After seeing numerous tweets, articles, and videos addressing the denim pocket problem, one company decided to conduct research on the gender inequality of jeans. For most women, jeans come with small pockets, especially those in the front, and can sometimes come without pockets at all. When the Pudding conducted their research, they discovered that women’s jean pockets are 48 percent shorter than men’s jean pockets. Though the study found that most men could carry an iPhone X in their front pocket, only 40 percent of women had that ability. As for comfortably resting a hand a pocket? This could only be done in 10 percent of women’s jeans, compared to 100 percent of men’s jeans.
The Pudding reviewed jeans from 20 popular denim brands including 7 For All Mankind, Abercrombie, Express, Old Navy, and True Religion. Not only are women’s pockets shorter, but they are 6.5 percent narrower. While many may argue that “women’s pockets would be smaller because they tend to be smaller than men,” the group accounted for this and conducted the study on men and women’s jeans with a size 32-inch waist. When the group analyzed back pockets, they found there was only a 5 percent difference in length between a woman and man’s back pockets.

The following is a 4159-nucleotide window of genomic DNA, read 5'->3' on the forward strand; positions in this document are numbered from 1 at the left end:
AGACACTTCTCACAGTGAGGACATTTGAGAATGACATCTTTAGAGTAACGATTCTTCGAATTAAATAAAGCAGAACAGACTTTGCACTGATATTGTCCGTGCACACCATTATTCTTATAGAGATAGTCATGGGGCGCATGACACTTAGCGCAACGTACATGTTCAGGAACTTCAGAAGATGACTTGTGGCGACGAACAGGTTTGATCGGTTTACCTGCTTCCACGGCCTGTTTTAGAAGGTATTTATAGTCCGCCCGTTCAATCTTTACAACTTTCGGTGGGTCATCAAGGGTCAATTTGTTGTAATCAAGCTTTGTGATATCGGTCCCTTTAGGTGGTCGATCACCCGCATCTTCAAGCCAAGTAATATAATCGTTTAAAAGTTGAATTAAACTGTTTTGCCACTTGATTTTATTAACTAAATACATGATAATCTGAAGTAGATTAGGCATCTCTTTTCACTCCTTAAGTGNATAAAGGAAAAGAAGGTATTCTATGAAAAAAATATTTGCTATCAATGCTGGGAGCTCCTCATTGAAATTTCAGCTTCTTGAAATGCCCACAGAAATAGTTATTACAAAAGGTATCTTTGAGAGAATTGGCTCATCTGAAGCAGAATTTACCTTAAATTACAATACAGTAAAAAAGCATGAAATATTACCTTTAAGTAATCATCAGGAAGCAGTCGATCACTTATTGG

As the Daily Mail reports, the main purpose of this study was to show how men are offered a larger area to store items in their pockets than women.
“Our measurements confirmed what every woman already knows to be true: women’s pockets are ridiculous,” wrote the Pudding.
The history of the “pocket” is an interesting one. In Medieval times, both men and women carried things in a pocket, which was tied around one’s waist. By the 17th century, menswear with pockets sewn directly into the garment became de rigueur, but there was no such change for women. They still carried their items in pockets, though they were embellished and more closely resembled fanny packs.
When women’s fashion became more streamlined, with a higher waistline and smaller silhouette, pockets became virtually nonexistent. At the time, the prevailing thought was that women “had four external bulges already — two breasts and two hips — and a money pocket inside their dress would make an ungainly fifth.” When fashion icon Christian Dior chimed in on the pocket debate in 1954, the fate of women’s pockets was all but sealed.
“Men have pockets to keep things in, women for decoration.”
Though many would point to a woman’s purse and insist that there is more than enough space to carry things within, purses can be limiting. Pockets are personal, and allow for women to navigate easier in public spaces.